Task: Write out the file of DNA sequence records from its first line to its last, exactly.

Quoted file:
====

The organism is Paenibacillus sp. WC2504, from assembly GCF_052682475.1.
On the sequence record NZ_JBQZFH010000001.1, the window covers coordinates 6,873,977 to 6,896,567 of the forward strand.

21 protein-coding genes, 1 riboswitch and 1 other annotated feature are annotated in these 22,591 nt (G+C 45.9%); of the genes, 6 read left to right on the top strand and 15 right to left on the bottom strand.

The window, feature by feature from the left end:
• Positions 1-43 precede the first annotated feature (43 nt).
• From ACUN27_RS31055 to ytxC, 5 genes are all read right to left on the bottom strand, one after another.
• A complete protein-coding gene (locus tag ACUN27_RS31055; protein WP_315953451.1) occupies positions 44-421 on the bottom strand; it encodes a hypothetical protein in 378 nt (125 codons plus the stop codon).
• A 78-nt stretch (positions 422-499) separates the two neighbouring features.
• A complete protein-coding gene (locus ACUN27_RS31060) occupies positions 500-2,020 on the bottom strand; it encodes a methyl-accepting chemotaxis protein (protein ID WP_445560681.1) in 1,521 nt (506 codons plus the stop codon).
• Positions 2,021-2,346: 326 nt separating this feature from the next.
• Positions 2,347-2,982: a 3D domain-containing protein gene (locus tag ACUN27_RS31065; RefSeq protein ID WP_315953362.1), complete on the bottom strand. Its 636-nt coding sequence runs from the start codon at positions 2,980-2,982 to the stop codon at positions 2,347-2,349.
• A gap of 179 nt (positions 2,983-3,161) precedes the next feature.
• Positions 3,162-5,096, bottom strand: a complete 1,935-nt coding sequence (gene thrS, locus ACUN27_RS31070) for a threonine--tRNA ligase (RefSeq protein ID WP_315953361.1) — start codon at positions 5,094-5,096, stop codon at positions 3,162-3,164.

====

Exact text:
The organism is Paenibacillus sp. WC2504, from assembly GCF_052682475.1.
On the sequence record NZ_JBQZFH010000001.1, the window covers coordinates 6,873,977 to 6,896,567 of the forward strand.

21 protein-coding genes, 1 riboswitch and 1 other annotated feature are annotated in these 22,591 nt (G+C 45.9%); of the genes, 6 read left to right on the top strand and 15 right to left on the bottom strand.

The window, feature by feature from the left end:
• Positions 1-43 precede the first annotated feature (43 nt).
• From ACUN27_RS31055 to ytxC, 5 genes are all read right to left on the bottom strand, one after another.
• A complete protein-coding gene (locus tag ACUN27_RS31055; protein WP_315953451.1) occupies positions 44-421 on the bottom strand; it encodes a hypothetical protein in 378 nt (125 codons plus the stop codon).
• A 78-nt stretch (positions 422-499) separates the two neighbouring features.
• A complete protein-coding gene (locus ACUN27_RS31060) occupies positions 500-2,020 on the bottom strand; it encodes a methyl-accepting chemotaxis protein (protein ID WP_445560681.1) in 1,521 nt (506 codons plus the stop codon).
• Positions 2,021-2,346: 326 nt separating this feature from the next.
• Positions 2,347-2,982: a 3D domain-containing protein gene (locus tag ACUN27_RS31065; RefSeq protein ID WP_315953362.1), complete on the bottom strand. Its 636-nt coding sequence runs from the start codon at positions 2,980-2,982 to the stop codon at positions 2,347-2,349.
• A gap of 179 nt (positions 2,983-3,161) precedes the next feature.
• Positions 3,162-5,096, bottom strand: a complete 1,935-nt coding sequence (gene thrS, locus ACUN27_RS31070) for a threonine--tRNA ligase (RefSeq protein ID WP_315953361.1) — start codon at positions 5,094-5,096, stop codon at positions 3,162-3,164.